“This is just the beginning of observations with the network enabled by Virgo and LIGO working together,” says David Shoemaker of MIT, LSC spokesperson. “With the next observing run planned for Fall 2018 we can expect such detections weekly or even more often.”

“It is wonderful to see a first gravitational-wave signal in our brand new Advanced Virgo detector only two weeks after it officially started taking data,” says Jo van den Brand of Nikhef and VU University Amsterdam, spokesperson of the Virgo collaboration. “That’s a great reward after all the work done in the Advanced Virgo project to upgrade the instrument over the past six years.”

Gravitational waves are basically ripples in the curvature of spacetime, generated in certain gravitational interactions. They propagate as waves outward from their source, at the speed of light. However, in order for us to observe them, we need dramatic interactions between the most massive objects we know of: black holes. Even these dramatic events send only a tiny observable wobble, which require finely tuned detectors, the likes of which only LIGO and Virgo provide. That two facilities, functioning independently, confirmed the same thing is highly encouraging.

“Little more than a year and a half ago, NSF [National Science Foundation] announced that its Laser Gravitational-Wave Observatory had made the first-ever detection of gravitational waves resulting from the collision of two black holes in a galaxy a billion light-years away,” says France Córdova, NSF director. “Today, we are delighted to announce the first discovery made in partnership between the Virgo Gravitational-Wave Observatory and the LIGO Scientific Collaboration, the first time a gravitational-wave detection was observed by these observatories, located thousands of miles apart. This is an exciting milestone in the growing international scientific effort to unlock the extraordinary mysteries of our Universe.”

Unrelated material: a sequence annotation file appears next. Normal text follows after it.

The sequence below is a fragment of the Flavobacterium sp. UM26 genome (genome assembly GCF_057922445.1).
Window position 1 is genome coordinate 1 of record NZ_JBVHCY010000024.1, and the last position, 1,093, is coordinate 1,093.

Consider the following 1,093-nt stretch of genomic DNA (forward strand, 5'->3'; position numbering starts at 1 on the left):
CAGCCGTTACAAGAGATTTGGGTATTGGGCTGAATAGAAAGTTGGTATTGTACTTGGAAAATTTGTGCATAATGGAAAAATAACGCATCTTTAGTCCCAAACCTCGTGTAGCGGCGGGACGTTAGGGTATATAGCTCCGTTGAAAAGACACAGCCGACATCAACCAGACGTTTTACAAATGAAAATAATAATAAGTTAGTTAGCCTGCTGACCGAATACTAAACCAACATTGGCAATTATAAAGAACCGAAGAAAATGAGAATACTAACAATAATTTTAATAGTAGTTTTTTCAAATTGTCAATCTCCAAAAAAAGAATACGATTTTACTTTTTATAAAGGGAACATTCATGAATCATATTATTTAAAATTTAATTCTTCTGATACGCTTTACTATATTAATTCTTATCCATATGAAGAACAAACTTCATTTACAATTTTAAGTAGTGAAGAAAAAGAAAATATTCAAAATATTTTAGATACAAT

Thanks to slightly different fine-tuning, the two observers allow researchers to observe different characteristics of the waves. Specifically, Virgo’s arms are angled differently than the two Ligo detectors, which allows it to extract new information about the polarisation of gravitational waves. This is extremely important because previous observations from LIGO came from two detectors with a parallel orientation. Vigo’s arms come at a different angle (an intentional design feature), allowing researchers to get a more 3D view of what’s happening.

“It’s like if I give you just one slice of apple, you can’t guess what the fruit looks like,” said Prof Andreas Freise, a Ligo project scientist at the University of Birmingham. “When you see things from different angles, suddenly you can see the 3D shape as well,” he said. “Einstein’s theory of what [the waves] look like is pretty clear.”

Although Henri Poincaré first suggested that in analogy to an accelerating electrical charge producing electromagnetic waves, gravitational waves are tightly associated to Albert Einstein, who first predicted their existence in 1916, in his famous general theory of relativity. His mathematical equations showed that massive accelerating objects (namely neutron stars or black holes orbiting each other) would disrupt the fabric of space-time, sending waves in the process, much like a stone thrown into a pond sends ripple in the water. However, later on in his work, Einstein started to doubt their existence. In 1936, Einstein and Nathan Rosen submitted a paper to Physical Review in which they argued that the gravitational waves could not exist in the full theory of general relativity. The paper was anonymously reviewed by mathematician Howard P. Robertson, who pointed out some miscalculations within the paper. Furious, Einstein withdrew the paper, but ultimately, one of his assistants, who had been in contact with Robertson, convinced Einstein that the criticism was correct. They rewrote the paper, but with exactly the opposite conclusions, supporting the existence of gravitational waves.